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Source link: http://archive.mises.org/15512/economic-schadenfreude/

Economic Schadenfreude

February 2, 2011 by

One aspect of the current economic crisis has been the comeuppance for certain firms, industries, and segments of the labor market that are overdue for correction, all made possible by their special relationships with the state. FULL ARTICLE by Christopher Westley

{ 2 comments }

Mr E February 3, 2011 at 2:26 am

Remember if labor is priced above the marginal value product of their labor unemployment results. However if inflation or money printing causes input prices to be artificially higher while demand for the final product remains the same or decreases it doesn’t mean if workers get laid that it was their fault for asking a too high a price for their labor. Additionally if we let small and mid size manufacturers fail will the new buyer be a foreign company that comes from a country with an industrial policy that backs their companies with an unlimited amount of credit that is created out of thin air?

What’s an interesting mix are the countries China, Japan and Germany. Some of these countries have an undervalued exchange rate and a higher valued exchange rate compared with the dollar. Some of these countries have lower labor costs based on paper exchange rates and higher labor costs then the US. Some also even have higher taxes then the US. Some also even have more regulation then the US. Yet all three have trade surpluses with the US. The reason being is that they have industrial policies which is the fancy name for backing the manufacturing sector with the printing press. An industrial policy can allow countries to dump products below cost abroad where money is created out of thin air to cover the cost between the price to make and price sold abroad which has the affect of putting competitors out of business and to the absorption of their capital.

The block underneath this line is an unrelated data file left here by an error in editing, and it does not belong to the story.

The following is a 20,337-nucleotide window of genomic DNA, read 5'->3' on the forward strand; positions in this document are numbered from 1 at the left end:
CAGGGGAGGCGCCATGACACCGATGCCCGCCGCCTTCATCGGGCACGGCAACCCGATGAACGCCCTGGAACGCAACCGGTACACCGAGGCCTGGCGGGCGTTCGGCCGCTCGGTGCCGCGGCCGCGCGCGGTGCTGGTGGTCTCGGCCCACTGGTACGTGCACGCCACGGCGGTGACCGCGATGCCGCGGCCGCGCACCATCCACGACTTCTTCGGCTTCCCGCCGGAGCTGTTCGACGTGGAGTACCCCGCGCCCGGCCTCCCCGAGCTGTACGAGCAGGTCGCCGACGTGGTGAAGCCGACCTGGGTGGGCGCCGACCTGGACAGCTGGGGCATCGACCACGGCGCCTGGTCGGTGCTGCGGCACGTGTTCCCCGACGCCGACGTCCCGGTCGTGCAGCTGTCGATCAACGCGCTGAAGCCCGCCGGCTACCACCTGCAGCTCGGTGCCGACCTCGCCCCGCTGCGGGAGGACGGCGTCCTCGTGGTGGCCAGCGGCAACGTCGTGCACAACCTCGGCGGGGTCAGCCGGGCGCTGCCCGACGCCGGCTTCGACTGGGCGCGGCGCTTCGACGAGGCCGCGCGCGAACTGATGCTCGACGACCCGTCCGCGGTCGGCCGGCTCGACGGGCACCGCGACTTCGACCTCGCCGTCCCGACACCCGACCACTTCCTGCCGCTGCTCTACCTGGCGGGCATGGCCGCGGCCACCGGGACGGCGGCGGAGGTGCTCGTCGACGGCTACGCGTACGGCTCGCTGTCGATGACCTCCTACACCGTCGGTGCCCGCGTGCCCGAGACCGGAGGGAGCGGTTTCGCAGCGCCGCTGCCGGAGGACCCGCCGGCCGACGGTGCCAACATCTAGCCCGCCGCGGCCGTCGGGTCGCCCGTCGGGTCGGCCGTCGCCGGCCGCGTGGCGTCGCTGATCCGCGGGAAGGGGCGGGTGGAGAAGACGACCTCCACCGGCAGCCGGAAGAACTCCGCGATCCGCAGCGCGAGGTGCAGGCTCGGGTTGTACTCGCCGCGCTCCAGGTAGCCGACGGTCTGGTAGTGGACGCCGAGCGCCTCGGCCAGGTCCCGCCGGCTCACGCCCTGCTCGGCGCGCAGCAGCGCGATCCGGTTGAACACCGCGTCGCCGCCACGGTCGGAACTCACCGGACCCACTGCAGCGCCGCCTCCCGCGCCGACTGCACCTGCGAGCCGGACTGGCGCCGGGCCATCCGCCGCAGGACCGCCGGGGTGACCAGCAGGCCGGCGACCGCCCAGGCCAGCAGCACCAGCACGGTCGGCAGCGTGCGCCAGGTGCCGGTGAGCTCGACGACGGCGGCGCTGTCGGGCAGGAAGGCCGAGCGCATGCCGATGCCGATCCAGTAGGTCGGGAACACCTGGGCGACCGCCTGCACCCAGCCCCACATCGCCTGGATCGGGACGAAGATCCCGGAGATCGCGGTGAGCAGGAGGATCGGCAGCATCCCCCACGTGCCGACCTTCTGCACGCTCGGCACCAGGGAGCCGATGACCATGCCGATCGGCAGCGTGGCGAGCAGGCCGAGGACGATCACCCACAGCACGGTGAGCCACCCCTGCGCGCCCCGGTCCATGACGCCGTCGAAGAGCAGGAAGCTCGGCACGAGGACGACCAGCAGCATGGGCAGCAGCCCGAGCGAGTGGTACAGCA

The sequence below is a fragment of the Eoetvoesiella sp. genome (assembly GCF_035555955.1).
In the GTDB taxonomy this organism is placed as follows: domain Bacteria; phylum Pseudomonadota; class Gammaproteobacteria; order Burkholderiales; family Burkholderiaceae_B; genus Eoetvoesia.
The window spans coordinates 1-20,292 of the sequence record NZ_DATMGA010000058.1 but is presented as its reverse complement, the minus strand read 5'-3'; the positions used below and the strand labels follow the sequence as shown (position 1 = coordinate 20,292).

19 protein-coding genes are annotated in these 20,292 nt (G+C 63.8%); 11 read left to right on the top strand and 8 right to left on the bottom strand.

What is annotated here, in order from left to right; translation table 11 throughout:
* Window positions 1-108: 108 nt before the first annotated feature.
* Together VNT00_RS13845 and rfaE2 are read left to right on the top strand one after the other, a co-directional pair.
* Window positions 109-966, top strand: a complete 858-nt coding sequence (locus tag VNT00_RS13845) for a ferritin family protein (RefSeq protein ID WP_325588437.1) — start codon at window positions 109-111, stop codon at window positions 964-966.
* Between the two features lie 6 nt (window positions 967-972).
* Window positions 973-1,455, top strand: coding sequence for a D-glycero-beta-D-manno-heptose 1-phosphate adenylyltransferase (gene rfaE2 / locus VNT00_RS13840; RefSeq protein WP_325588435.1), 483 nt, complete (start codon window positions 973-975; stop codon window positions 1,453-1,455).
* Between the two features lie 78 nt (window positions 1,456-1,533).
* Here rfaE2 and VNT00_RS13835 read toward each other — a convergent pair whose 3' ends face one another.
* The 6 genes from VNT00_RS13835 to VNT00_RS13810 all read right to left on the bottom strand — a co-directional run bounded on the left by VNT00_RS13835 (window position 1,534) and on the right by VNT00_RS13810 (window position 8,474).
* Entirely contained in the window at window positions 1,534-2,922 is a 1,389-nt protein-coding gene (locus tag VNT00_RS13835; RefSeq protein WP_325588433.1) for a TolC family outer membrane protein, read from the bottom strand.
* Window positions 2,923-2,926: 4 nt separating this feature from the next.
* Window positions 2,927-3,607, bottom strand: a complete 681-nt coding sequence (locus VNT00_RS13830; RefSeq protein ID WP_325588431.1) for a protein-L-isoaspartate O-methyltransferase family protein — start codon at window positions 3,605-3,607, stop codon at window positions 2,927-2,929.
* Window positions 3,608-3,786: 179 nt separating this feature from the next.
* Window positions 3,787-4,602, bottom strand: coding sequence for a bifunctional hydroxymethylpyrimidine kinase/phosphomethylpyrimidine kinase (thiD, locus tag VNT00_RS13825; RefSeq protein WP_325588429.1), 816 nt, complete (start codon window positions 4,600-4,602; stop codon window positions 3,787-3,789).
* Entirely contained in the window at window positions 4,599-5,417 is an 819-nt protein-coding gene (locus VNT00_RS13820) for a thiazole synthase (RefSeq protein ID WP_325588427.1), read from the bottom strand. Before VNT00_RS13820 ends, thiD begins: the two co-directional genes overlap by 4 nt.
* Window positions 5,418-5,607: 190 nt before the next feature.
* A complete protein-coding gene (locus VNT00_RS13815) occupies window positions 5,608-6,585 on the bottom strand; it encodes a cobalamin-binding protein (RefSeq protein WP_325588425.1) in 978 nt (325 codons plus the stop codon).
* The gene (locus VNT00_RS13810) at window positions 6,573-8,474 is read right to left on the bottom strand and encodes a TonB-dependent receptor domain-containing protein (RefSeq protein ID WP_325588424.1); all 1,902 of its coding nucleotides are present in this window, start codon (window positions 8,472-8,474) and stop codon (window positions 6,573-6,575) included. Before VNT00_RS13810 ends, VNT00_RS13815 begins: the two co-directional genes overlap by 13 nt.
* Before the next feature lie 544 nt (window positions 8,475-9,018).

Currently countries like China, Japan and Germany create money to fund production while the US creates money to fund the outsourcing of jobs, technology transfers abroad, military bases abroad and artificial consumption with debt which is not a policy for growth. As long as other countries have industrial policies trade will be distorted. There can be no real free trade or meaningful competition when other countries regularly back their private companies with unlimited amount of printing press money. The problem with the US bailing out the multinationals was that they used that newly created money out of thin air to fund the outsourcing of jobs and investment in factories abroad. So jobs were created just not as much in the US. The problem with world monetary system today is that if one country has sound money while other’s don’t, the printing press will distort trade and trade tension will rise.

Whig February 3, 2011 at 12:55 pm

I wish we could experience schdenfreude in these cases. Unfortunately, it is the bailed-out motor industry (as you show here – the union worker’s job was probably ‘saved’) or the indebted state, bailed out by central bank printing presses and the taxes taken from the productive, who never face the reckoning. Thus, it is they who are getting all the laughs and those of us who understand economics are simply reduced to tears!

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